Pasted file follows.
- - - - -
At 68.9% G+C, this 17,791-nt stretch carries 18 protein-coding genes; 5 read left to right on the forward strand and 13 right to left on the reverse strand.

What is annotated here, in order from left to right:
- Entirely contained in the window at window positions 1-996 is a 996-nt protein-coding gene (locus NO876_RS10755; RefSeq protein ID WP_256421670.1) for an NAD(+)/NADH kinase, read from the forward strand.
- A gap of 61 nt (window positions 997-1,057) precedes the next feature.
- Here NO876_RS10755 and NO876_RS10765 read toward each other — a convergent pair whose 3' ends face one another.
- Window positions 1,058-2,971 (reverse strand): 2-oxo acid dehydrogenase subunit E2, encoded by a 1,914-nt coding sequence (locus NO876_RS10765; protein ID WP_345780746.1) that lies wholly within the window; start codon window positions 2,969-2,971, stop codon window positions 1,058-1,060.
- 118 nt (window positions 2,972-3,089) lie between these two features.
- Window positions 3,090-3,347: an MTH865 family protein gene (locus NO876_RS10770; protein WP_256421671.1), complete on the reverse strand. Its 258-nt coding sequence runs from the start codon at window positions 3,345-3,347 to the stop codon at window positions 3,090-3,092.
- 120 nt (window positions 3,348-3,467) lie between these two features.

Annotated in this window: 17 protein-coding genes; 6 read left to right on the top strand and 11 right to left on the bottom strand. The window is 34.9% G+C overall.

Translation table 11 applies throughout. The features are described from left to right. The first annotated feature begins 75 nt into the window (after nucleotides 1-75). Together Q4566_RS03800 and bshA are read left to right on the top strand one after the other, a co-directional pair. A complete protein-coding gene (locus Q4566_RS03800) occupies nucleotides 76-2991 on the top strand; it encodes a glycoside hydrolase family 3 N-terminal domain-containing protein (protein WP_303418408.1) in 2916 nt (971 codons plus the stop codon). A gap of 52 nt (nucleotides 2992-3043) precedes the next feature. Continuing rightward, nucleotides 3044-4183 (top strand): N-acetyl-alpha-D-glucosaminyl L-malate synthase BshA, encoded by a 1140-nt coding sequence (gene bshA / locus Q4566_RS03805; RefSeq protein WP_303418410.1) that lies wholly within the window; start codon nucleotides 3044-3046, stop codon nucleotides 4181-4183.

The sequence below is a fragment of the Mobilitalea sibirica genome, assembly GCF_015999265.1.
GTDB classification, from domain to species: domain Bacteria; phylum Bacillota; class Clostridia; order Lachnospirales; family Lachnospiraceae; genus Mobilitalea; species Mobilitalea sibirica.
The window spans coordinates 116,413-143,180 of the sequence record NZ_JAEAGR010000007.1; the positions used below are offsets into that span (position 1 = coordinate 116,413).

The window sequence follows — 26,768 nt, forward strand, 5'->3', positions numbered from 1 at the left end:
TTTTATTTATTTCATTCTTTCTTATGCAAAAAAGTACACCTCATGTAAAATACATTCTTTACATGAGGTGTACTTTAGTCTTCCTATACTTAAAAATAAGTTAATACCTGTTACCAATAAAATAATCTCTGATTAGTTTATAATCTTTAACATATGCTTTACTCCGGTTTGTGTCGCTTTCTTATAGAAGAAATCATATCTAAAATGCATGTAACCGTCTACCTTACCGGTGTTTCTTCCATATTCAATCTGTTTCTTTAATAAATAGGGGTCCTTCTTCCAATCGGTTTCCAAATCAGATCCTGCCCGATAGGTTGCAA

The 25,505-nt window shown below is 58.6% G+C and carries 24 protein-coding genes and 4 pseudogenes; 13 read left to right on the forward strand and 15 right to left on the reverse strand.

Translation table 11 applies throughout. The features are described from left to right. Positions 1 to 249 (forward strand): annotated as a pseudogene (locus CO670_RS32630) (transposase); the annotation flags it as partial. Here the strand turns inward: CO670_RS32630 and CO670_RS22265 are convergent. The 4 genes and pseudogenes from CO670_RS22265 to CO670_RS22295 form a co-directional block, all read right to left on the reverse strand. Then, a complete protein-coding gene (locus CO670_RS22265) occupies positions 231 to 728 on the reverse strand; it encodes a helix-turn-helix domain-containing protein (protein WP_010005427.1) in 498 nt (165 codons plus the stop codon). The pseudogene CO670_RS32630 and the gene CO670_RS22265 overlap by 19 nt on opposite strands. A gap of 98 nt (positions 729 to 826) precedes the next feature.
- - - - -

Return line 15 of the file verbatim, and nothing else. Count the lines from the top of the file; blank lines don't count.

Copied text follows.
The window sequence follows — 26,768 nt, forward strand, 5'->3', positions numbered from 1 at the left end: